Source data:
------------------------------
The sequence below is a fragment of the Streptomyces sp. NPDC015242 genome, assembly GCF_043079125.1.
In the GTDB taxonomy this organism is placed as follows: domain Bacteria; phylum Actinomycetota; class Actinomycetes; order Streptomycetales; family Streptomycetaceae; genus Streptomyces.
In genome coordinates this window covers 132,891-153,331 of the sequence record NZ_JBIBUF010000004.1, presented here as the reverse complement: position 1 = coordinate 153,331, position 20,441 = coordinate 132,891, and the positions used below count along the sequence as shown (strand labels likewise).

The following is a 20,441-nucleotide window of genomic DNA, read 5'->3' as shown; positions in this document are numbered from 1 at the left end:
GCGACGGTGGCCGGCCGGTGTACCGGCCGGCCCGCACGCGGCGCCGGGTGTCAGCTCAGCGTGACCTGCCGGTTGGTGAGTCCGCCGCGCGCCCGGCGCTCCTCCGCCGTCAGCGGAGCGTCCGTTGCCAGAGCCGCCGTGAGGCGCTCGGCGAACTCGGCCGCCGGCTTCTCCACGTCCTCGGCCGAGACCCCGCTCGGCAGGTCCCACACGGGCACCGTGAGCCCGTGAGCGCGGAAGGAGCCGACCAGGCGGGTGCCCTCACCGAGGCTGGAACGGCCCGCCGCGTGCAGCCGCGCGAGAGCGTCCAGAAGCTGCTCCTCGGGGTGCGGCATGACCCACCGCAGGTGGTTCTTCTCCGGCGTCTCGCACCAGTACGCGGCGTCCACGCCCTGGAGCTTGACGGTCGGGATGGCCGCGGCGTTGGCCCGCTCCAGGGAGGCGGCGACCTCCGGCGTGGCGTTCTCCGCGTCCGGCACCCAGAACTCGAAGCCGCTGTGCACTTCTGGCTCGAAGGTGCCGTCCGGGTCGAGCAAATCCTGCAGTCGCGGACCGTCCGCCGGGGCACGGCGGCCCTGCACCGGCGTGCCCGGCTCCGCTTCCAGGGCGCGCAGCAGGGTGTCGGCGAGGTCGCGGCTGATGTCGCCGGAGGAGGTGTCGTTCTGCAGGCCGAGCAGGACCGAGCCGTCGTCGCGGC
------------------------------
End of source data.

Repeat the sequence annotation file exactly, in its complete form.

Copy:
The sequence below is a fragment of the Streptomyces sp. NPDC015242 genome, assembly GCF_043079125.1.
In the GTDB taxonomy this organism is placed as follows: domain Bacteria; phylum Actinomycetota; class Actinomycetes; order Streptomycetales; family Streptomycetaceae; genus Streptomyces.
In genome coordinates this window covers 132,891-153,331 of the sequence record NZ_JBIBUF010000004.1, presented here as the reverse complement: position 1 = coordinate 153,331, position 20,441 = coordinate 132,891, and the positions used below count along the sequence as shown (strand labels likewise).

The following is a 20,441-nucleotide window of genomic DNA, read 5'->3' as shown; positions in this document are numbered from 1 at the left end:
GCGACGGTGGCCGGCCGGTGTACCGGCCGGCCCGCACGCGGCGCCGGGTGTCAGCTCAGCGTGACCTGCCGGTTGGTGAGTCCGCCGCGCGCCCGGCGCTCCTCCGCCGTCAGCGGAGCGTCCGTTGCCAGAGCCGCCGTGAGGCGCTCGGCGAACTCGGCCGCCGGCTTCTCCACGTCCTCGGCCGAGACCCCGCTCGGCAGGTCCCACACGGGCACCGTGAGCCCGTGAGCGCGGAAGGAGCCGACCAGGCGGGTGCCCTCACCGAGGCTGGAACGGCCCGCCGCGTGCAGCCGCGCGAGAGCGTCCAGAAGCTGCTCCTCGGGGTGCGGCATGACCCACCGCAGGTGGTTCTTCTCCGGCGTCTCGCACCAGTACGCGGCGTCCACGCCCTGGAGCTTGACGGTCGGGATGGCCGCGGCGTTGGCCCGCTCCAGGGAGGCGGCGACCTCCGGCGTGGCGTTCTCCGCGTCCGGCACCCAGAACTCGAAGCCGCTGTGCACTTCTGGCTCGAAGGTGCCGTCCGGGTCGAGCAAATCCTGCAGTCGCGGACCGTCCGCCGGGGCACGGCGGCCCTGCACCGGCGTGCCCGGCTCCGCTTCCAGGGCGCGCAGCAGGGTGTCGGCGAGGTCGCGGCTGATGTCGCCGGAGGAGGTGTCGTTCTGCAGGCCGAGCAGGACCGAGCCGTCGTCGCGGC